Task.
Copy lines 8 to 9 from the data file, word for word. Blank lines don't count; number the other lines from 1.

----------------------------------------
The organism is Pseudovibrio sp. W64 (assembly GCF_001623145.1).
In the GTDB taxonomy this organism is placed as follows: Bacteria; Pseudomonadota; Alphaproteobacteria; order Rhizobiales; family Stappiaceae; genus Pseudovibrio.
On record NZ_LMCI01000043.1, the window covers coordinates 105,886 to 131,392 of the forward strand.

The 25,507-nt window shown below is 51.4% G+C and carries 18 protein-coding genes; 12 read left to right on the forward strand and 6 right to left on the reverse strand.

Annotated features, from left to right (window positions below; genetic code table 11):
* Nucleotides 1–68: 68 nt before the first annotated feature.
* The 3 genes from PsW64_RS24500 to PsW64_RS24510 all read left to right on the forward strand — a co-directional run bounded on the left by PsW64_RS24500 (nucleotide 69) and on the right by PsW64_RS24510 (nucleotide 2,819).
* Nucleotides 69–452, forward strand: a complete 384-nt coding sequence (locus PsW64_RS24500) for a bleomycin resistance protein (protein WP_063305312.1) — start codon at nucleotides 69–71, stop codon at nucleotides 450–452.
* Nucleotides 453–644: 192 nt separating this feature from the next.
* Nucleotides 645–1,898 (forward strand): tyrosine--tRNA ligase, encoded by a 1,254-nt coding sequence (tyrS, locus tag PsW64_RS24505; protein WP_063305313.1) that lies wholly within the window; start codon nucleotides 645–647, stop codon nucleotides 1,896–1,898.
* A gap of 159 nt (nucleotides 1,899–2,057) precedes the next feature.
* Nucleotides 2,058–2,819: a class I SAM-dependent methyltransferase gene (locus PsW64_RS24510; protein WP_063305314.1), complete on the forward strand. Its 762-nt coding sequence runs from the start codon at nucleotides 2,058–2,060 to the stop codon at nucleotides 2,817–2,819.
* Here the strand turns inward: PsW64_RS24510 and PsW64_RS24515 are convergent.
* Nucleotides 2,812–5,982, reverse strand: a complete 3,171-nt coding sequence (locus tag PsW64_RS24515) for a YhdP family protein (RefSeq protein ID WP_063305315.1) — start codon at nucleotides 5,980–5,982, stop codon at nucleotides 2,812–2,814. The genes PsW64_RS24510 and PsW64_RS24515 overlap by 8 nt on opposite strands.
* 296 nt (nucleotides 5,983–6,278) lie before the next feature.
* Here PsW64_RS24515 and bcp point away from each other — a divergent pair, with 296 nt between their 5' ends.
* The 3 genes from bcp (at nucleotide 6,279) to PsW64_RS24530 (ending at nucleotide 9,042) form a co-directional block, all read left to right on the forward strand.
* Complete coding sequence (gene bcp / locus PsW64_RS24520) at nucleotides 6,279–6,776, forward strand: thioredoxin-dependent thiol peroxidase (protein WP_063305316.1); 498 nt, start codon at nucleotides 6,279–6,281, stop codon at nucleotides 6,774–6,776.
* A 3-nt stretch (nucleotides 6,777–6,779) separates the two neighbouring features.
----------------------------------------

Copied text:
* Nucleotides 69–452, forward strand: a complete 384-nt coding sequence (locus PsW64_RS24500) for a bleomycin resistance protein (protein WP_063305312.1) — start codon at nucleotides 69–71, stop codon at nucleotides 450–452.
* Nucleotides 453–644: 192 nt separating this feature from the next.